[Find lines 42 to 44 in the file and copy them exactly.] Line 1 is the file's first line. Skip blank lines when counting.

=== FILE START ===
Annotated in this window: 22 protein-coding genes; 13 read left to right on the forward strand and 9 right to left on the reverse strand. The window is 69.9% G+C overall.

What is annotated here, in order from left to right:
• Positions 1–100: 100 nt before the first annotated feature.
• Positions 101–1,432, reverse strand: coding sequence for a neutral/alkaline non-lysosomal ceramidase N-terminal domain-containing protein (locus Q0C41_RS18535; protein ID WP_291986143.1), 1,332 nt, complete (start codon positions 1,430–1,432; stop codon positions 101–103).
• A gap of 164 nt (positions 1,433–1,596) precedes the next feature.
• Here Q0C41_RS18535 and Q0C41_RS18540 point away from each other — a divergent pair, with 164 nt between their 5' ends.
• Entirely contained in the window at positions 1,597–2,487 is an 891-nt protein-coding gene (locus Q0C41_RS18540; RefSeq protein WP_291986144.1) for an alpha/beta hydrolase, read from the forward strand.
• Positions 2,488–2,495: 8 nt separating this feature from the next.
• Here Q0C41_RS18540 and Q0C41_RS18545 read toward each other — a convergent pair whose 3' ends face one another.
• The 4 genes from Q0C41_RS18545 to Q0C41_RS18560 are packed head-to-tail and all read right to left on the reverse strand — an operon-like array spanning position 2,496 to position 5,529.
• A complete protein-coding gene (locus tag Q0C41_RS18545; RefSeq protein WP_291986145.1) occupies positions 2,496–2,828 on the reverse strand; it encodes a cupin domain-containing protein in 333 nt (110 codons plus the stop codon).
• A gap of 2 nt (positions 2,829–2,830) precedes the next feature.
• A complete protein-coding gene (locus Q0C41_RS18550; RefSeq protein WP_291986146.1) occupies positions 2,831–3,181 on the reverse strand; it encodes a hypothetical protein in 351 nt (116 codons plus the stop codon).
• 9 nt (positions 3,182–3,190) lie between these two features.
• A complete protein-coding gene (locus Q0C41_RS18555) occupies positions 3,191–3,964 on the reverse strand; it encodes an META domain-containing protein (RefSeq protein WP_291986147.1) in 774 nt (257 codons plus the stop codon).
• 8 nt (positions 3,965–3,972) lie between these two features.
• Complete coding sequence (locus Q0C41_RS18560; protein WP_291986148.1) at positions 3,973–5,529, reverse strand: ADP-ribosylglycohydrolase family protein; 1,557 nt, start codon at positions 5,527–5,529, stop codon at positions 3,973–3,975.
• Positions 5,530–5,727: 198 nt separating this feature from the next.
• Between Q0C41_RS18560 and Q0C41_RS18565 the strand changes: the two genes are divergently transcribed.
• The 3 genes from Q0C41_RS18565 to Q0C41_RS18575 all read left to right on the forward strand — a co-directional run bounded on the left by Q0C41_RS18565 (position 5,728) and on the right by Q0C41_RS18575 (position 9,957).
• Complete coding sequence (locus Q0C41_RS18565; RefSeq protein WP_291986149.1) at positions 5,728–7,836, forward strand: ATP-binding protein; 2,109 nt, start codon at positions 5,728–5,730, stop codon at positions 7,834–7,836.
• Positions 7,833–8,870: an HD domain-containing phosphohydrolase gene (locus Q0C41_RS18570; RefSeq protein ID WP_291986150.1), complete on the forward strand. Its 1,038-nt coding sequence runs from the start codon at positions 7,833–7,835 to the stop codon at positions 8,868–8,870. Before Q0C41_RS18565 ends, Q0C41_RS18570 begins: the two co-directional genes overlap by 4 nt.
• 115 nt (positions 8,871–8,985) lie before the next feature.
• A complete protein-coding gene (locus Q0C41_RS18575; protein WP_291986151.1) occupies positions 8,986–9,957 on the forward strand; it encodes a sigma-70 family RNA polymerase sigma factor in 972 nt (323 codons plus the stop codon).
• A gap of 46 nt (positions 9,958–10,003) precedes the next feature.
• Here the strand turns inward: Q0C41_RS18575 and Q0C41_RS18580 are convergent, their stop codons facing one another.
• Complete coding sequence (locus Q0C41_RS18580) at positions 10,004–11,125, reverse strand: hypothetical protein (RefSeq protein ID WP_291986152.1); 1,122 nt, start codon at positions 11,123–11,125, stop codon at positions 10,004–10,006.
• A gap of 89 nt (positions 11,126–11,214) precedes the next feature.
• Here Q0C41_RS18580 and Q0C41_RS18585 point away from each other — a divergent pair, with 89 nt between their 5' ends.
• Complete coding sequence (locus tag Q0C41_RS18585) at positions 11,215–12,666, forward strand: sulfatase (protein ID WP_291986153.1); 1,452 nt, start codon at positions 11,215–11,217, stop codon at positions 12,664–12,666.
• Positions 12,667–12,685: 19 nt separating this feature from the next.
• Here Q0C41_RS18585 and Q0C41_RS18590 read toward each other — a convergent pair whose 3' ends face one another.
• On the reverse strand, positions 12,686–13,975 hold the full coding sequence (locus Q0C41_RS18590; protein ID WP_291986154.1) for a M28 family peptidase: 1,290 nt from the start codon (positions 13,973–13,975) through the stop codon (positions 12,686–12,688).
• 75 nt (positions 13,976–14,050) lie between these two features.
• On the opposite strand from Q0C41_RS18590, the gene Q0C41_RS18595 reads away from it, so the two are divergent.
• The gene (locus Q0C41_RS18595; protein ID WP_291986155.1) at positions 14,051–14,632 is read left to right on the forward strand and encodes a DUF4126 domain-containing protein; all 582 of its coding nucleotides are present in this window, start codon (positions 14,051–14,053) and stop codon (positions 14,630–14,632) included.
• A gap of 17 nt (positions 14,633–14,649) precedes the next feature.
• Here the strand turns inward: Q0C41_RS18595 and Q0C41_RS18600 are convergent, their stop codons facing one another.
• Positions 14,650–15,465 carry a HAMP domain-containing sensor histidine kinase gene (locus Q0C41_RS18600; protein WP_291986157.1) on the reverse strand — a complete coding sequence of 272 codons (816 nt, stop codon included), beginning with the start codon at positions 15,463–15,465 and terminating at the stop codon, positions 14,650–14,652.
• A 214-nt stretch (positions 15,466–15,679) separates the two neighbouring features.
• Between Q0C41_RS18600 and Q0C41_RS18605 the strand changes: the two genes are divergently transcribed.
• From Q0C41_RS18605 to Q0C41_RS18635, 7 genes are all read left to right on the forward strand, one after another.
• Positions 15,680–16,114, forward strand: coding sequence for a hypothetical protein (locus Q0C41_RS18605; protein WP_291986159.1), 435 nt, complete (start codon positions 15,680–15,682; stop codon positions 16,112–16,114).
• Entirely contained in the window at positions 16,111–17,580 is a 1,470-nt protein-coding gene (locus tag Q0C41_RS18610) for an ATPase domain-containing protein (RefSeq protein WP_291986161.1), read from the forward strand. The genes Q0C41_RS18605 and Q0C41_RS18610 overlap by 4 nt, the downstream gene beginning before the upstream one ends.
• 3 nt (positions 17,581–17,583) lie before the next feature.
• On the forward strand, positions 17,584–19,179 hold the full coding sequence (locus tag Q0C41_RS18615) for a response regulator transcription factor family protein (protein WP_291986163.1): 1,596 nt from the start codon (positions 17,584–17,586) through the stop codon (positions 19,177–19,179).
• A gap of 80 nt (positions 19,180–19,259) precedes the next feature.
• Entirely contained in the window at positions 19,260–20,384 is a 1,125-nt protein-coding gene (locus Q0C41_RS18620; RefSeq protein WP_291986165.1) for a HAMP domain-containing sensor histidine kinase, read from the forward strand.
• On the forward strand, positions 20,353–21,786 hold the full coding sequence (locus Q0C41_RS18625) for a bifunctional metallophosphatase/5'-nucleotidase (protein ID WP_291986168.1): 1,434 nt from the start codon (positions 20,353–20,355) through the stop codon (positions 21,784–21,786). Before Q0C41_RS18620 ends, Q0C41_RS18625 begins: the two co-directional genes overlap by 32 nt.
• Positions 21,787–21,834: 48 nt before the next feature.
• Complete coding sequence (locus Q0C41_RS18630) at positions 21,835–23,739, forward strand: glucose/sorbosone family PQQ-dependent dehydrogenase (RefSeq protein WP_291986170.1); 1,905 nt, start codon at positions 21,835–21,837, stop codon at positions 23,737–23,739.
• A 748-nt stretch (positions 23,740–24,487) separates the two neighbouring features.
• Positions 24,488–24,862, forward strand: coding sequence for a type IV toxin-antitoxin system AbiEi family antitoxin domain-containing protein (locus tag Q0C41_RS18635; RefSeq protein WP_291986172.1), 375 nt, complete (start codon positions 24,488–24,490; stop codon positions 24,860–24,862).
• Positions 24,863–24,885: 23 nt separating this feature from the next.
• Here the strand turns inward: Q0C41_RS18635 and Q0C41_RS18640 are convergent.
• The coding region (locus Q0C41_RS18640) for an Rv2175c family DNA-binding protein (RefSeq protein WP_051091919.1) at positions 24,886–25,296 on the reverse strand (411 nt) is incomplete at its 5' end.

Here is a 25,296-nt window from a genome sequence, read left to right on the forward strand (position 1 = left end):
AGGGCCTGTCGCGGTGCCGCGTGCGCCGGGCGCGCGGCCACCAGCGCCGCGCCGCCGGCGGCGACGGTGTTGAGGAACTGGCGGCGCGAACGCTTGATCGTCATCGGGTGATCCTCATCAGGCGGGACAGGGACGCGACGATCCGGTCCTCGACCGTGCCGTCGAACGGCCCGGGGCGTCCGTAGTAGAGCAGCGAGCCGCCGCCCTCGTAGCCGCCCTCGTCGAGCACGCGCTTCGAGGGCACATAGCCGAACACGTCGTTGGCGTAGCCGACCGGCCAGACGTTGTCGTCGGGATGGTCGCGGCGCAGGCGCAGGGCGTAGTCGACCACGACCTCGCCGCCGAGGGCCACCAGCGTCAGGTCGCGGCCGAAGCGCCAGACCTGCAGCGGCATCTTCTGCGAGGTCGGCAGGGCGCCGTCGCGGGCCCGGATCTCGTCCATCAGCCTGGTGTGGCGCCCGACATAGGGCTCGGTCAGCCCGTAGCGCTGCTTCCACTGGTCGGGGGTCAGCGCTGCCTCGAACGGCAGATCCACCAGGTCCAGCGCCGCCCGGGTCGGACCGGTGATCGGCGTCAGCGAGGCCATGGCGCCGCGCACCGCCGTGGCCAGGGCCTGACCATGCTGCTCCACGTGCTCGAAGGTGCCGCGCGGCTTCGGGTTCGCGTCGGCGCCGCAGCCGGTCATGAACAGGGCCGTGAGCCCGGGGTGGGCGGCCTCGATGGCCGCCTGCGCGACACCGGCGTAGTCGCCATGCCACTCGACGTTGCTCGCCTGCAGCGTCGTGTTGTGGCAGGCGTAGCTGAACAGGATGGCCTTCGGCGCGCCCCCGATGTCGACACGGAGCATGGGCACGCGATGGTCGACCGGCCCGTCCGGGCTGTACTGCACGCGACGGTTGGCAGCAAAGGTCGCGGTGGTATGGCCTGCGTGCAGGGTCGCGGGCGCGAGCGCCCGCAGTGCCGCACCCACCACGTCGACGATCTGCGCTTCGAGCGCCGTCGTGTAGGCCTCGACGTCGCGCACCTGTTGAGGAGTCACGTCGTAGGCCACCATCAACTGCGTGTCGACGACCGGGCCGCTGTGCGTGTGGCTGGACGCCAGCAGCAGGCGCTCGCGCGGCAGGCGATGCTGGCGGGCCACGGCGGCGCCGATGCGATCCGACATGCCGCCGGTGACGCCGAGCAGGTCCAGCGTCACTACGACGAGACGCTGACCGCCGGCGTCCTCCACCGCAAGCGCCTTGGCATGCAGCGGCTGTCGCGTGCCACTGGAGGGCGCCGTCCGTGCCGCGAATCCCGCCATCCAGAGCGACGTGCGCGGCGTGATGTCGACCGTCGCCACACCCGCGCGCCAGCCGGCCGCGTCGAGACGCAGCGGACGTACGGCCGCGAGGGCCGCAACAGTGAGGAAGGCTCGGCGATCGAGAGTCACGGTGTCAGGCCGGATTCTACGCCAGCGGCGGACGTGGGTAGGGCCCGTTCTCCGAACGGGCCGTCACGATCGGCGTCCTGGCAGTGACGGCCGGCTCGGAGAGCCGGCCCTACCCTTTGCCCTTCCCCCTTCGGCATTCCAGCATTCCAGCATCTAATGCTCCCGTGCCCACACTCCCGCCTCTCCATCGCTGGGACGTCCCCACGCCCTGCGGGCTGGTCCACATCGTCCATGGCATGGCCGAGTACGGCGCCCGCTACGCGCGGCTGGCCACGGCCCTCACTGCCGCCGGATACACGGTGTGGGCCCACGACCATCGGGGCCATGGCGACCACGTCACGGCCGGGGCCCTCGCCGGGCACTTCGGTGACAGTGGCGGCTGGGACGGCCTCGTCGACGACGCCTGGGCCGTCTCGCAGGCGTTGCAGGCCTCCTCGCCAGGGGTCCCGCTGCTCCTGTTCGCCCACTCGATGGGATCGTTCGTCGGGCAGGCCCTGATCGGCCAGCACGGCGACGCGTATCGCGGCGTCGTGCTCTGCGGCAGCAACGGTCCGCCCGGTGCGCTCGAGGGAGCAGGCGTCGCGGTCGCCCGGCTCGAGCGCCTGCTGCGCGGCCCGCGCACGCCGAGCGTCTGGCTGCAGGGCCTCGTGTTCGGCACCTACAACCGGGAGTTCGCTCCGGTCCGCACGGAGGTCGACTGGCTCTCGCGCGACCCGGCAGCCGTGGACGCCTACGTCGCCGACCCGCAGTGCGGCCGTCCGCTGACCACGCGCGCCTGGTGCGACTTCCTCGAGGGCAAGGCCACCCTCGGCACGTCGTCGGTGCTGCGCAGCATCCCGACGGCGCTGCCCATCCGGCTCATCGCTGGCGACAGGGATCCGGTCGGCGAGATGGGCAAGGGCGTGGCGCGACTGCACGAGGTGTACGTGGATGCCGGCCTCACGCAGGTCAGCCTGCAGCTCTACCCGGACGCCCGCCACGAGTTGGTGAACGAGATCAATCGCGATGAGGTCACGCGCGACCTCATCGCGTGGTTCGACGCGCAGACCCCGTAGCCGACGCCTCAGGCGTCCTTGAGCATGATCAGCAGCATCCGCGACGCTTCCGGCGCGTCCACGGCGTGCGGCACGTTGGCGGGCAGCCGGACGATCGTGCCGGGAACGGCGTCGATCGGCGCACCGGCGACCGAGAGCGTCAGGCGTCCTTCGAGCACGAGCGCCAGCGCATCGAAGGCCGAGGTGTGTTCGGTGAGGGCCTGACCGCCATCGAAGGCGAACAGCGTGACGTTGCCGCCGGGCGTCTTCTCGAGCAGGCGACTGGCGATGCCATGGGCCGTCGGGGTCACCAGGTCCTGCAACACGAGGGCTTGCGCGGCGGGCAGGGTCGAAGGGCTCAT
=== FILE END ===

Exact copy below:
• From Q0C41_RS18605 to Q0C41_RS18635, 7 genes are all read left to right on the forward strand, one after another.
• Positions 15,680–16,114, forward strand: coding sequence for a hypothetical protein (locus Q0C41_RS18605; protein WP_291986159.1), 435 nt, complete (start codon positions 15,680–15,682; stop codon positions 16,112–16,114).
• Entirely contained in the window at positions 16,111–17,580 is a 1,470-nt protein-coding gene (locus tag Q0C41_RS18610) for an ATPase domain-containing protein (RefSeq protein WP_291986161.1), read from the forward strand. The genes Q0C41_RS18605 and Q0C41_RS18610 overlap by 4 nt, the downstream gene beginning before the upstream one ends.